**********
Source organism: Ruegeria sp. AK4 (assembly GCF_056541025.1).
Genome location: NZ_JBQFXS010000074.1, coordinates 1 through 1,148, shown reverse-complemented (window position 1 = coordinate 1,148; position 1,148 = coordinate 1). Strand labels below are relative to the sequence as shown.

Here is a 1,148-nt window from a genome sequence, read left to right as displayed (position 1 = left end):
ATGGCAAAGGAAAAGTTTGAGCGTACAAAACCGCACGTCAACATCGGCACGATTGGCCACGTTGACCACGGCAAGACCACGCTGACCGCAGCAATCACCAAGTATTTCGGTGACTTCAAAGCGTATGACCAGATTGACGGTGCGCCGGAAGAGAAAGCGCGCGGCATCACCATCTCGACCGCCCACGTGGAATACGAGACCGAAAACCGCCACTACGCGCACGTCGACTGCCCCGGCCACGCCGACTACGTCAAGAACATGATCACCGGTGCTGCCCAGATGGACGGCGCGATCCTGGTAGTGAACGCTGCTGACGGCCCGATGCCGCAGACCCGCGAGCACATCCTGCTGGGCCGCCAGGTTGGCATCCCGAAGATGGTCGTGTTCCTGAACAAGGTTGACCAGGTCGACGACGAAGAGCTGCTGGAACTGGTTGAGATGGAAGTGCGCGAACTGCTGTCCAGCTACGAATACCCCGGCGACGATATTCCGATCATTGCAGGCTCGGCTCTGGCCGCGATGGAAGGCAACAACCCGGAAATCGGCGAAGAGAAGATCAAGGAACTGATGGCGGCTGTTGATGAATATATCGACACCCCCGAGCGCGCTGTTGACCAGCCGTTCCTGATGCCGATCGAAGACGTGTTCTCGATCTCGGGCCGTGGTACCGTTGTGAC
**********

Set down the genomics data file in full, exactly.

Source organism: Ruegeria sp. AK4 (assembly GCF_056541025.1).
Genome location: NZ_JBQFXS010000074.1, coordinates 1 through 1,148, shown reverse-complemented (window position 1 = coordinate 1,148; position 1,148 = coordinate 1). Strand labels below are relative to the sequence as shown.

Here is a 1,148-nt window from a genome sequence, read left to right as displayed (position 1 = left end):
ATGGCAAAGGAAAAGTTTGAGCGTACAAAACCGCACGTCAACATCGGCACGATTGGCCACGTTGACCACGGCAAGACCACGCTGACCGCAGCAATCACCAAGTATTTCGGTGACTTCAAAGCGTATGACCAGATTGACGGTGCGCCGGAAGAGAAAGCGCGCGGCATCACCATCTCGACCGCCCACGTGGAATACGAGACCGAAAACCGCCACTACGCGCACGTCGACTGCCCCGGCCACGCCGACTACGTCAAGAACATGATCACCGGTGCTGCCCAGATGGACGGCGCGATCCTGGTAGTGAACGCTGCTGACGGCCCGATGCCGCAGACCCGCGAGCACATCCTGCTGGGCCGCCAGGTTGGCATCCCGAAGATGGTCGTGTTCCTGAACAAGGTTGACCAGGTCGACGACGAAGAGCTGCTGGAACTGGTTGAGATGGAAGTGCGCGAACTGCTGTCCAGCTACGAATACCCCGGCGACGATATTCCGATCATTGCAGGCTCGGCTCTGGCCGCGATGGAAGGCAACAACCCGGAAATCGGCGAAGAGAAGATCAAGGAACTGATGGCGGCTGTTGATGAATATATCGACACCCCCGAGCGCGCTGTTGACCAGCCGTTCCTGATGCCGATCGAAGACGTGTTCTCGATCTCGGGCCGTGGTACCGTTGTGAC